More young urban adults are suddenly wanting outdoor lives that include game and fish. How they are being recruited, and supported, is very different than how many of the rest of us found our paths into hunting and fishing. That fascinating process, and a lot more about our changing outdoor world, when we continue this next week.

See you in Yakima this week, at the Central Washington Sportsmen Show, where some of the face-to-face “future” conversation continues.

Big Water Fish – DeVar’s Tale

Written by Jim Huckabay on February 5, 2020. Posted in Uncategorized

About this time of year, we wander the alleys and aisles of the regional sportsman shows immersed in offers of hunting and fishing trips we have long dreamed of taking. Those outdoor opportunities and fantasies await only our decision to go (and maybe a buck or two). As we feel spring rising before us, we particularly think about fishing. Thus, now, we begin seriously planning our ocean halibut and bottom fish adventures, and spring trips for the salmon heading up our rivers.

DeVar Gleed offers a look into one of those springtime ocean fishing trips – a trip with his buddy Gary and Gary’s brother-in-law Captain Roy – and takes the reader along. The judges were pretty sure you would enjoy his entry into this year’s Inside the Outdoors Writing Contest.

“I hadn’t been saltwater fishing for three years, so I was super excited when my buddy Gary called and asked if I could go fishing. Captain Roy had called him and said, ‘If the weather holds I’m going after halibut and rockfish and have room for two.’ He wouldn’t know until a few days before, to make sure conditions are right. Captain Roy’s a true saltwater captain – made from the same cloth of Captain Rob who Jim Huckabay wrote about back in 2013. The stars aligned – the call came – and off we went!

“The trip from Ellensburg to the fertile waters off La Push, Washington, (out on the far west side of the Olympic Peninsula) wasn’t a short one. We left shortly after work at 7pm, drove over Snoqualmie pass, through Seattle, rode across on the ferry, and drove around Crescent Lake to the mysterious town of Forks.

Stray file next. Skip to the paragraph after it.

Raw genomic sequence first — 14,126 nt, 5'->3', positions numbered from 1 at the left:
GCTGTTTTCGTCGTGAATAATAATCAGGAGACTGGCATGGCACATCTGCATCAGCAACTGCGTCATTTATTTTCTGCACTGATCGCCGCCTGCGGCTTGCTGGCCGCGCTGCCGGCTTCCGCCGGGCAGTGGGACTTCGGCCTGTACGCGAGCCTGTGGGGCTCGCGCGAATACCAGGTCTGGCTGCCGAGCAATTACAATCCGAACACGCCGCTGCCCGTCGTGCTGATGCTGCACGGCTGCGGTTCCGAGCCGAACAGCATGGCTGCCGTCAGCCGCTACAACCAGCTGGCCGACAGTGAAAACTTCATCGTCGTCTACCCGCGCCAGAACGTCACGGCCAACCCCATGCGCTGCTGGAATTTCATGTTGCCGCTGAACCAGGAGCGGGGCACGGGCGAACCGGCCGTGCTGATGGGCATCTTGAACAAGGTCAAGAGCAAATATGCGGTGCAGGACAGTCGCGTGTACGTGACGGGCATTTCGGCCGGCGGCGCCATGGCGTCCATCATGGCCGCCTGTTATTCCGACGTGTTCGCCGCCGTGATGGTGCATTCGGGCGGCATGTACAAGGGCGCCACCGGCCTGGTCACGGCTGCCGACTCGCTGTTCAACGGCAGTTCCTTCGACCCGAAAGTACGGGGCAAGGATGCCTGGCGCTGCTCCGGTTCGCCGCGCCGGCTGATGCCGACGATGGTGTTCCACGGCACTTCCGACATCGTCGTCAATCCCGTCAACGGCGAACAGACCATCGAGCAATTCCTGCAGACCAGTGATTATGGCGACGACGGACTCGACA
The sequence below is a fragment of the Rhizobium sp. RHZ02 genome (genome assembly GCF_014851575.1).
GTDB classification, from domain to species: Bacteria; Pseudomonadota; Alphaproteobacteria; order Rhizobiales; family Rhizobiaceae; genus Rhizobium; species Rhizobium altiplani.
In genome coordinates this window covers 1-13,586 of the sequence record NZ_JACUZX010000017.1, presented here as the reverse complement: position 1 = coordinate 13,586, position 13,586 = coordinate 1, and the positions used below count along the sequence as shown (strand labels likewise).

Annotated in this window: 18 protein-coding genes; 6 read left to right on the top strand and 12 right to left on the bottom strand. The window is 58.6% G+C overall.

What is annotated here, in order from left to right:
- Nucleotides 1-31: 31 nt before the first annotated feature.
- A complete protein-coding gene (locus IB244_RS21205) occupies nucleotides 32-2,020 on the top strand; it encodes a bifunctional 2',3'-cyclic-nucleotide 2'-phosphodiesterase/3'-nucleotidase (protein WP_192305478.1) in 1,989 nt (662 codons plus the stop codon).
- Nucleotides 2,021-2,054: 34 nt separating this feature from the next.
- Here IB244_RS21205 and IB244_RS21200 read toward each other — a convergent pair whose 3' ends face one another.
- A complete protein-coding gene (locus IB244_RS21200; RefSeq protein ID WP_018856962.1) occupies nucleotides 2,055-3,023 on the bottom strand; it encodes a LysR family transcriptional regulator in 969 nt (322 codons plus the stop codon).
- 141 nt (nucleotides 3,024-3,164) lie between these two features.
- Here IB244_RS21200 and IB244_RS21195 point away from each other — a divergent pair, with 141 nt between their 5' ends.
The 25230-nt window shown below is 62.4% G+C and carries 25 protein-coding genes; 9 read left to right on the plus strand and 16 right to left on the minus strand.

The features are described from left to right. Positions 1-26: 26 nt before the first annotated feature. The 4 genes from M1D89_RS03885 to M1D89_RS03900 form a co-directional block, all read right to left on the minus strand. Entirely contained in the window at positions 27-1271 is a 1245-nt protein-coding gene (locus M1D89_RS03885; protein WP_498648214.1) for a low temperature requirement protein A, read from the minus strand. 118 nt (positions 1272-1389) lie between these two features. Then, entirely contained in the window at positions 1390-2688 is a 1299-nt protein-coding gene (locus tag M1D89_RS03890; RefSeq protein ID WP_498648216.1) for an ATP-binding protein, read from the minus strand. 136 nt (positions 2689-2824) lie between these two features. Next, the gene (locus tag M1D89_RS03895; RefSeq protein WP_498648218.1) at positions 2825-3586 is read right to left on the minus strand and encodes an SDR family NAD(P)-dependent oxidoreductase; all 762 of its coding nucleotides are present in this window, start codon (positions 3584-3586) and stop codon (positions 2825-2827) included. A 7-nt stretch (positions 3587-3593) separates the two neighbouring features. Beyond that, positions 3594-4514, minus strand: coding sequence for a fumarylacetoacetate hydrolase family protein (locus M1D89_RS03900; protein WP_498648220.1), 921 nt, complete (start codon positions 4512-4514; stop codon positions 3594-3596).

“The plan was to park and sleep until 4am. Unfortunately, we woke Captain Roy up when we arrived. He couldn’t get back to sleep…so two hours later we were on our way to the docks. We stopped to gas up at the all night mini-mart. This was a true fisherman’s mini-mart: Fried foods piled high for customers…at 3am! (They’d be sold out by sunrise.) We were one of the first on the water. Now this is the most important lesson I’ve learned when going saltwater fishing: take one Dramamine walking down the dock to the boat! Nothing ruins a great fishing trip more than sea sickness. (I speak from experience!)

“30 rough miles later we were fishing 800 foot water for highly coveted halibut. Going that far down you want to make sure that EVERYTHING is right. Your weight, bait, etc. This isn’t cast and retrieve fishing. When halibut fishing you discover long lost muscles in your arms and back.

“Okay, I know the Good Book says to not covet. But as rods and reels were being handed around Captain Roy’s looked suspiciously nicer than the rest of ours. I knew it was when he attached a cord to the battery. An electronic reel! My repentance process for breaking that great commandment still hasn’t happened. Wow – what a reel. He caught the first halibut and what a beauty (I mean the reel)! Sure, Captain Roy had to hold the rod and fight that fish – but the reel did half the work. It brought the fish in, fought it with a pre-set drag setting, take line in, let a little out, and so on. I’d never seen such a reel – and I coveted.

“We each caught a back-breaking halibut – what a prize! One of the best eating fish out there.

“We went after rockfish on our way back to La Push. Now, Captain Roy has a very nice fish finder – but I could not for the life of me tell how he knew where the fish were. The ocean floor topography looked the same to me wherever we were. But he’d yell ‘Put ‘em down!’ And we’d catch rockfish like mad! Two at a time. Then we’d drift off the bite. He’d go back to his chosen spot and yell again – and again we were on fish. We came in with limits of halibut and rockfish.

“Back at camp Captain Roy taught us all how to fillet halibut.

“A good night’s sleep in Gary’s tent that rivaled the Taj Mahal was what I needed – even if it was only four hours of shut eye. 4am we were on the water again for another glorious round of saltwater fishing. The whales, pod of dolphins, sunfish and albatross are always a bonus.

“I’m grateful for good friends, captains crazy enough to go 30+ miles into the ocean, and the bounty we enjoy in the beautiful waters of Washington State.” DeVar Gleed

And here’s to each of us enjoying our own unique and joyful outdoor adventure in the months ahead.

So, what really lies ahead for us and our fishing, hunting and shooting outdoor lives? I have been picking the brains of several gurus from the season’s regional and national sportsman shows – folks who spend their time and money looking beyond today. The changes coming in our outdoor play will not necessarily be bad or too difficult to manage, but they are significant. I figure you and your family would like to know what this 21st Century is bringing, too, so next week I will pass along what I have learned. Stand by…